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Bubbles and crashes with partially sophisticated investors

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  • Milo Bianchi

    (PSE - Paris-Jourdan Sciences Economiques - CNRS : UMR8545 - École des Hautes Études en Sciences Sociales (EHESS) - École des Ponts ParisTech (ENPC) - École normale supérieure [ENS] - Paris, EEP-PSE - Ecole d'Économie de Paris - Paris School of Economics - Ecole d'Économie de Paris)

  • Philippe Jehiel

    (PSE - Paris-Jourdan Sciences Economiques - CNRS : UMR8545 - École des Hautes Études en Sciences Sociales (EHESS) - École des Ponts ParisTech (ENPC) - École normale supérieure [ENS] - Paris, EEP-PSE - Ecole d'Économie de Paris - Paris School of Economics - Ecole d'Économie de Paris, UCL - University College London - London's Global University - University College of London (UCL))

Abstract

We consider a purely speculative market with finite horizon and complete information. We introduce partially sophisticated investors, who know the average buy and sell strategies of other traders, but lack a precise understanding of how these strategies depend on the history of trade. In this setting, it is common knowledge that the market is overvalued and bound to crash, but agents hold different expectations about the date of the crash. We define conditions for the existence of equilibrium bubbles and crashes, characterize their structure, and show how bubbles may last longer when the amount of fully rational traders increases.

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Bibliographic Info

Paper provided by HAL in its series PSE Working Papers with number halshs-00586045.

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Date of creation: Oct 2008
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Handle: RePEc:hal:psewpa:halshs-00586045

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Keywords: speculative bubbles ; crashes ; bounded rationality;

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  1. De Long, J Bradford, et al, 1990. " Positive Feedback Investment Strategies and Destabilizing Rational Speculation," Journal of Finance, American Finance Association, vol. 45(2), pages 379-95, June.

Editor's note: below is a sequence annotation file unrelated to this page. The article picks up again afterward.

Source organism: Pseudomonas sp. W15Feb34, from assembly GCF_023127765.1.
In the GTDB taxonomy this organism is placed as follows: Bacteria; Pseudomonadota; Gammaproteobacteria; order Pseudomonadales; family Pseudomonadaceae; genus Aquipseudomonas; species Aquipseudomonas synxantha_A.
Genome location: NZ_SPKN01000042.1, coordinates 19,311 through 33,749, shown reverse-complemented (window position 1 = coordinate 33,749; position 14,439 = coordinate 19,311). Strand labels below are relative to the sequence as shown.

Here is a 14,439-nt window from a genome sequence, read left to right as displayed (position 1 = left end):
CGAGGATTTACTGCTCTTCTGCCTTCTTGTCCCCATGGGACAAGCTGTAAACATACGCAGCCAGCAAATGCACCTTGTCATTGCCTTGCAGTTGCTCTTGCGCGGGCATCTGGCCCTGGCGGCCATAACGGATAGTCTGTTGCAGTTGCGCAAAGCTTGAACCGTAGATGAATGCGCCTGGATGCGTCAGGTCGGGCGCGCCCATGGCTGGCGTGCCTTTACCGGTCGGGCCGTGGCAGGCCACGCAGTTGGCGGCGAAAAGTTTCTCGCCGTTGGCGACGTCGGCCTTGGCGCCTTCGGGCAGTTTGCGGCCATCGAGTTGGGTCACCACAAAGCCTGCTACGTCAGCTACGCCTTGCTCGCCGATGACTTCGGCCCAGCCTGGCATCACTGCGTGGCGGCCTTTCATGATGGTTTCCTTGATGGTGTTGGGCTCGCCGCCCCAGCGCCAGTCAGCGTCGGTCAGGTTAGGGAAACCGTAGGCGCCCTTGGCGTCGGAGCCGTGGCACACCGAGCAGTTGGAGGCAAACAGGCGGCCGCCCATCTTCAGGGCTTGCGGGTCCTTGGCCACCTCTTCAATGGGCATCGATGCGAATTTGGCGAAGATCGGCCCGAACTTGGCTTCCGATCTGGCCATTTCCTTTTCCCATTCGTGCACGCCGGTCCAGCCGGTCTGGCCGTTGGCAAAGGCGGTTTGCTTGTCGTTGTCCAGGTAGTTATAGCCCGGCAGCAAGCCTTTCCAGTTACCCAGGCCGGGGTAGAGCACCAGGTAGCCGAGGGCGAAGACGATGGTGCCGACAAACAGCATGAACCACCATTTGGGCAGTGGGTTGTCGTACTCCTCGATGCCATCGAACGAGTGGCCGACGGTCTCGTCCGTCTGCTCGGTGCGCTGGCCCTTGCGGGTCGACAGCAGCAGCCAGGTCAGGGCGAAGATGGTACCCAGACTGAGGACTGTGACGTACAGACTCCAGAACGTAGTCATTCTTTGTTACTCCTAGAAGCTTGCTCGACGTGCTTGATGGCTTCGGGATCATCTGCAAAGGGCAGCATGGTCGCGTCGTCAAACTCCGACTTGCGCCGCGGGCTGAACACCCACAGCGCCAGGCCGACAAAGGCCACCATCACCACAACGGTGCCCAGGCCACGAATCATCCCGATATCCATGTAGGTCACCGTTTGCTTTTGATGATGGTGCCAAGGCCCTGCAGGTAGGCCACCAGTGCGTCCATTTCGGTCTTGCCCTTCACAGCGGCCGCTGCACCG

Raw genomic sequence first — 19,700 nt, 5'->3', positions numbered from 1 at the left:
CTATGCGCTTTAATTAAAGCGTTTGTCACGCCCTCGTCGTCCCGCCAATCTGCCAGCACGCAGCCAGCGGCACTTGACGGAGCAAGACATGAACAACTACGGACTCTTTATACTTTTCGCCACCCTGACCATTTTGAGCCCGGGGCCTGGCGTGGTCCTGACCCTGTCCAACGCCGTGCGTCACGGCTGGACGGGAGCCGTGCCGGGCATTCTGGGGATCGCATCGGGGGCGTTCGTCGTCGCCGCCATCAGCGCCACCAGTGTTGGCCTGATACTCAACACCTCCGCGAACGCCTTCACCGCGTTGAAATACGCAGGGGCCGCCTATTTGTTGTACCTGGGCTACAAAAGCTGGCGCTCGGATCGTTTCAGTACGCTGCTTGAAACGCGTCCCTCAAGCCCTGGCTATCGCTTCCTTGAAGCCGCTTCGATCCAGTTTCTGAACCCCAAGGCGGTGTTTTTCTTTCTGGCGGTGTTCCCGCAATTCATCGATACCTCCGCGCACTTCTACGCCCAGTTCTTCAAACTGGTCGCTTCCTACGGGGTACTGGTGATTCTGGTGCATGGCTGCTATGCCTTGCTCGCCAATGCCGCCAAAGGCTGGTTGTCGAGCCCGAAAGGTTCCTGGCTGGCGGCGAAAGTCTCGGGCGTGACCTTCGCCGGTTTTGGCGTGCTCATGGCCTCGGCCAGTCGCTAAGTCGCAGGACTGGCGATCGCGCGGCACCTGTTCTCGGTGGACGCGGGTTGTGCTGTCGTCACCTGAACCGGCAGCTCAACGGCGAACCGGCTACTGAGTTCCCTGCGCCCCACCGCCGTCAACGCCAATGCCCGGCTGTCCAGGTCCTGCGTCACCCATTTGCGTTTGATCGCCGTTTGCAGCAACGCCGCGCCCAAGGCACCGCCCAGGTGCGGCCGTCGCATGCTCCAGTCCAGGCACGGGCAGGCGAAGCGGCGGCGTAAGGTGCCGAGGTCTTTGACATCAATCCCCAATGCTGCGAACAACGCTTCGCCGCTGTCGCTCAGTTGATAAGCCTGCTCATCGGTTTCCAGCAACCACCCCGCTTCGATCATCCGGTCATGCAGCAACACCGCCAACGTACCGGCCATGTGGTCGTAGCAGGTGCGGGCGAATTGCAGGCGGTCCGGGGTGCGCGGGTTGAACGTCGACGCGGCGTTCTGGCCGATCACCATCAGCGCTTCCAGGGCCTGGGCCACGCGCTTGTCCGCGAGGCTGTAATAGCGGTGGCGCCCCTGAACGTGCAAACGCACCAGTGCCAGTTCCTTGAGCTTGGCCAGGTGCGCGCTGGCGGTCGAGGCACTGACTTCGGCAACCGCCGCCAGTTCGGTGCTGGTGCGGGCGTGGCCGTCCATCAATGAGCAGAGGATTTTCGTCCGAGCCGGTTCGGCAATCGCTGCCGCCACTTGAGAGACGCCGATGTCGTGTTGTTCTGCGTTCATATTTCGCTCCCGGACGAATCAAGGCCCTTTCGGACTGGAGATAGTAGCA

2. Gennotte, Gerard & Leland, Hayne, 1990. "Market Liquidity, Hedging, and Crashes," American Economic Review, American Economic Association, vol. 80(5), pages 999-1021, December.
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  5. De Long, J. Bradford & Shleifer, Andrei & Summers, Lawrence H. & Waldmann, Robert J., 1990. "Noise Trader Risk in Financial Markets," Scholarly Articles 3725552, Harvard University Department of Economics.
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  7. Hirshleifer, David, 2001. "Investor Psychology and Asset Pricing," MPRA Paper 5300, University Library of Munich, Germany.
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  9. Harrison Hong & Jose Scheinkman & Wei Xiong, 2005. "Asset Float and Speculative Bubbles," Levine's Bibliography 122247000000000861, UCLA Department of Economics.
  10. Nagel, Rosemarie, 1995. "Unraveling in Guessing Games: An Experimental Study," American Economic Review, American Economic Association, vol. 85(5), pages 1313-26, December.
  11. Bianchi, Milo & Jehiel, Philippe, 2010. "Bubbles and Crashes with Partially Sophisticated Investors," Economics Papers from University Paris Dauphine 123456789/5361, Paris Dauphine University.
  12. Veldkamp, Laura L., 2005. "Slow boom, sudden crash," Journal of Economic Theory, Elsevier, vol. 124(2), pages 230-257, October.
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  18. John H. Cochrane, 2002. "Stocks as Money: Convenience Yield and the Tech-Stock Bubble," NBER Working Papers 8987, National Bureau of Economic Research, Inc.
  19. Bhattacharya, Utpal & Galpin, Neal & Ray, Rina & Yu, Xiaoyun, 2009. "The Role of the Media in the Internet IPO Bubble," Journal of Financial and Quantitative Analysis, Cambridge University Press, vol. 44(03), pages 657-682, June.
  20. Harrison Hong & Jeremy C. Stein, 2007. "Disagreement and the Stock Market," Journal of Economic Perspectives, American Economic Association, vol. 21(2), pages 109-128, Spring.
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Cited by:
  1. Jakub Steiner & Colin Stewart, 2012. "Price Distortions in High-Frequency Markets," Discussion Papers 1549, Northwestern University, Center for Mathematical Studies in Economics and Management Science.
  2. Milo Bianchi & Philippe Jehiel, 2008. "Bubbles and crashes with partially sophisticated investors," PSE Working Papers halshs-00586045, HAL.

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